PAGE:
The Edinburgh Courant was a broadsheet newspaper from the 18th century. It was published out of Edinburgh, Midlothian, Scotland. Its first issue was dated February 14–19, 1705 and was sold for a penny. It was one of the country's first regional papers, second only to the Norwich Post (1701). The paper was produced twice weekly for five years, then continued as the Scots Courant until April 1720. In 1718, the Edinburgh Evening Courant began publication, and it survived until the Evening News came into existence in 1873.
It was founded by James Watson (who had also published the Edinburgh Gazette from 1700) and had its main printing office was at Craigs Close at 170 High Street on the Royal Mile, the premises generally being known as the King's Printing House.
In 1725, during the time of the Scottish Malt Tax riots, rival political factions used - or at least attempted to use - newspapers including the Edinburgh Evening Courant and the Caledonian Mercury as their "mouthpieces", as a letter from the then book trade apprentice Andrew Millar indicates. Millar was apprenticed to James McEuen, who had been printer, editor, and principal bookseller of The Edinburgh Evening Courant since 1718.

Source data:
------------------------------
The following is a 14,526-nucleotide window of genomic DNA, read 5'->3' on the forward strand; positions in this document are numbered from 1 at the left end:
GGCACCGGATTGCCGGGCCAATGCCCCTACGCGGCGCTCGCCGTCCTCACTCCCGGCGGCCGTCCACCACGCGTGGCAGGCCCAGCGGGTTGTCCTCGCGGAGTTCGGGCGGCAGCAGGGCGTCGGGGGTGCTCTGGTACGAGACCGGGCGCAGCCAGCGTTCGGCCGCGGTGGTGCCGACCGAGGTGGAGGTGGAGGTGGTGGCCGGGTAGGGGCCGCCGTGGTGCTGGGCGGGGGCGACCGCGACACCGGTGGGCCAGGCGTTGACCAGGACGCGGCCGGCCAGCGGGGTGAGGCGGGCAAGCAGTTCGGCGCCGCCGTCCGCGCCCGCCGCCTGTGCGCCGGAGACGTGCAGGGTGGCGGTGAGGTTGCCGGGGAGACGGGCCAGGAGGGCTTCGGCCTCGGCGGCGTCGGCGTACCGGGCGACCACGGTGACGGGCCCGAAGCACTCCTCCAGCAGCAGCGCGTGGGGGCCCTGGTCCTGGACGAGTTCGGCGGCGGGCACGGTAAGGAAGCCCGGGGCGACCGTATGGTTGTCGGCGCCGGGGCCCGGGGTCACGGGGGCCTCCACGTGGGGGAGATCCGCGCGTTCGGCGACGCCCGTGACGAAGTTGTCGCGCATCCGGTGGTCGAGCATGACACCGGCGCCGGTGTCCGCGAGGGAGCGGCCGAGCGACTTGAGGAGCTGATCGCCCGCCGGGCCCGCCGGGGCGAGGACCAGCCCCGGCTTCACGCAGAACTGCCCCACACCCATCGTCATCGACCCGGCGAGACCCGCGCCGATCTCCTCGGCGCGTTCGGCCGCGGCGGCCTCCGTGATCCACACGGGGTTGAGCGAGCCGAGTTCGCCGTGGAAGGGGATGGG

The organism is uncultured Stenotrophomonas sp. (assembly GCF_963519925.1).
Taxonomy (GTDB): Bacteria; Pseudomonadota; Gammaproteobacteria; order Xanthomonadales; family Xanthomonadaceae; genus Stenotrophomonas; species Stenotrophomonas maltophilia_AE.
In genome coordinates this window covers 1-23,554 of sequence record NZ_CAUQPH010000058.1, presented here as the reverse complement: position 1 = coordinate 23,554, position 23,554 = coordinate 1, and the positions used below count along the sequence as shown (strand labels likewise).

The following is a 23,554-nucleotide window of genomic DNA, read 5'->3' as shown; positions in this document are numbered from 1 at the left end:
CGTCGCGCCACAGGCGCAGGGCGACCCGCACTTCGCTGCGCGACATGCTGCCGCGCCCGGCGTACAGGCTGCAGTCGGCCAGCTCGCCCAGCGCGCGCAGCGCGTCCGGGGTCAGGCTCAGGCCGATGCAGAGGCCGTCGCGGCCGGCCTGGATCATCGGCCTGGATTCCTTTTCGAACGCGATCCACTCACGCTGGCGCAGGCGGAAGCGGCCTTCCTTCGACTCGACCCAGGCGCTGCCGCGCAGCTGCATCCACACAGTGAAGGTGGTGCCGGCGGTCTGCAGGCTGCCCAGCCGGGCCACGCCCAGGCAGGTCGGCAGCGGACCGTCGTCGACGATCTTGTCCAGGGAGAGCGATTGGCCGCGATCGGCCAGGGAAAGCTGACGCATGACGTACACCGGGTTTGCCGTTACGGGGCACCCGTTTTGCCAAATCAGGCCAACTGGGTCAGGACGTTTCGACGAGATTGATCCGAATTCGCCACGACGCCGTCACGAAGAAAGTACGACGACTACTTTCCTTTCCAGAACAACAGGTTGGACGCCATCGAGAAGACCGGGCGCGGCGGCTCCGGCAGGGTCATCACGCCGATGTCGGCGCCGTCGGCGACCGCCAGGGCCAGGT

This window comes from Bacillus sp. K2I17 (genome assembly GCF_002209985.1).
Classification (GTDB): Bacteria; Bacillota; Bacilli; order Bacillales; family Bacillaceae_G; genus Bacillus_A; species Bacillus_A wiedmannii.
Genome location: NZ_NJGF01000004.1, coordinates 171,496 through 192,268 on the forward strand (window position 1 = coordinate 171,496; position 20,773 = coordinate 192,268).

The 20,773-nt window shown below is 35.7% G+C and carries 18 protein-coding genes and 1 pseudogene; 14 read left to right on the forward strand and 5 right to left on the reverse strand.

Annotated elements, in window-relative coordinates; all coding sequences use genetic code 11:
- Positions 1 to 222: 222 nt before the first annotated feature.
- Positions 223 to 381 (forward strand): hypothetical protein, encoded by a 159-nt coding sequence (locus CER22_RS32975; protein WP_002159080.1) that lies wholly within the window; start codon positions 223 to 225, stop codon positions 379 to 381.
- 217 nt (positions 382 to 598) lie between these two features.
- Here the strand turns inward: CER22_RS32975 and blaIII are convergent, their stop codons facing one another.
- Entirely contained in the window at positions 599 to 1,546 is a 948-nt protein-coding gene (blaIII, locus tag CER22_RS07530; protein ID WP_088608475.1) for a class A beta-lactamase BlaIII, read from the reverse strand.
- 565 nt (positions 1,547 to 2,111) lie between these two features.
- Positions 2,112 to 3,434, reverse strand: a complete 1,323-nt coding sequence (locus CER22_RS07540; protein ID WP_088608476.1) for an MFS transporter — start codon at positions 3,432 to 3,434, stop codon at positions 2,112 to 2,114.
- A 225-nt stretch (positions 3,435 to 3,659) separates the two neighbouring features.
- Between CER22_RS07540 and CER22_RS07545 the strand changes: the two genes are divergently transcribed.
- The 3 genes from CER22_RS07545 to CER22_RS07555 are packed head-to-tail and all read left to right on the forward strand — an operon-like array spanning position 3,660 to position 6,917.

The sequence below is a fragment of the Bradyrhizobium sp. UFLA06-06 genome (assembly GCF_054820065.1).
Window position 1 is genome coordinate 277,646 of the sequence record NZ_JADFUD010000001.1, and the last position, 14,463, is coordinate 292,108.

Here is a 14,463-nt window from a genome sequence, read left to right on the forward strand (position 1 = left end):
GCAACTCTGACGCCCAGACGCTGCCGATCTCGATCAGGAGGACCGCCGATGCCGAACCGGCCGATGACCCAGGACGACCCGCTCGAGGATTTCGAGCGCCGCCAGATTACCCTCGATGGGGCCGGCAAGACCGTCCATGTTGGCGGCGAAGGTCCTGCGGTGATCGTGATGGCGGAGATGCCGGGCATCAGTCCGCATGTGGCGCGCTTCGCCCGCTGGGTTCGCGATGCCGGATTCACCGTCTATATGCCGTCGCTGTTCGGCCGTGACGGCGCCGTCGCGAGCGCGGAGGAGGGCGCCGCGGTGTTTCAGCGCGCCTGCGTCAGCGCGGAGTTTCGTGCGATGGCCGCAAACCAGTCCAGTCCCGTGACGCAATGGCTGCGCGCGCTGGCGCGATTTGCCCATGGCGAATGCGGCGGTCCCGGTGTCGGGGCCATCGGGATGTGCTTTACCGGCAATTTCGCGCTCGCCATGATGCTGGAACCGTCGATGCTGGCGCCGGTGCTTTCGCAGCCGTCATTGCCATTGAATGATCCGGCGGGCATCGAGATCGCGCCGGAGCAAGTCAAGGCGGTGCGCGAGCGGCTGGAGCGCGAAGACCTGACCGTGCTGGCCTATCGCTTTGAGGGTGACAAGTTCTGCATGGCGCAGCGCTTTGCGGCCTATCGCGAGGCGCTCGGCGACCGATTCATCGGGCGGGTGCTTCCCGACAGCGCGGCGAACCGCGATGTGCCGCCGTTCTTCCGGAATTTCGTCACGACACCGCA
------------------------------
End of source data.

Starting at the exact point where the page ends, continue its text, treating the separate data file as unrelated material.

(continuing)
Images of the newspaper have been digitilized and can be viewed through Ancestry.com, with a subscription.
- Dictionary of National Biography: James Watson (d.1722)
- "(190) - Scottish Post Office Directories > Towns > Edinburgh > 1805-1834 - Post Office annual directory > 1832-1833 - Scottish Directories - National Library of Scotland".
- "The manuscripts, Letter from Andrew Millar to Robert Wodrow, 15 July, 1725. Andrew Millar Project. University of Edinburgh. See footnotes 10 and 14.". www.millar-project.ed.ac.uk. Retrieved 2016-06-03.